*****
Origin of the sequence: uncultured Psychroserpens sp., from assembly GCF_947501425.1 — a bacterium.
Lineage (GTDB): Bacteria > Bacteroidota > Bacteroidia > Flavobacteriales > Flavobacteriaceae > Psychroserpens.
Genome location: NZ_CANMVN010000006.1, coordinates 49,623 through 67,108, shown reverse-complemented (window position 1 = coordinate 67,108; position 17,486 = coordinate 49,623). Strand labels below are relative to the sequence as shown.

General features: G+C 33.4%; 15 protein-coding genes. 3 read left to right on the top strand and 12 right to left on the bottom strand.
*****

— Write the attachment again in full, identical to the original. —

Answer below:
Origin of the sequence: uncultured Psychroserpens sp., from assembly GCF_947501425.1 — a bacterium.
Lineage (GTDB): Bacteria > Bacteroidota > Bacteroidia > Flavobacteriales > Flavobacteriaceae > Psychroserpens.
Genome location: NZ_CANMVN010000006.1, coordinates 49,623 through 67,108, shown reverse-complemented (window position 1 = coordinate 67,108; position 17,486 = coordinate 49,623). Strand labels below are relative to the sequence as shown.

General features: G+C 33.4%; 15 protein-coding genes. 3 read left to right on the top strand and 12 right to left on the bottom strand.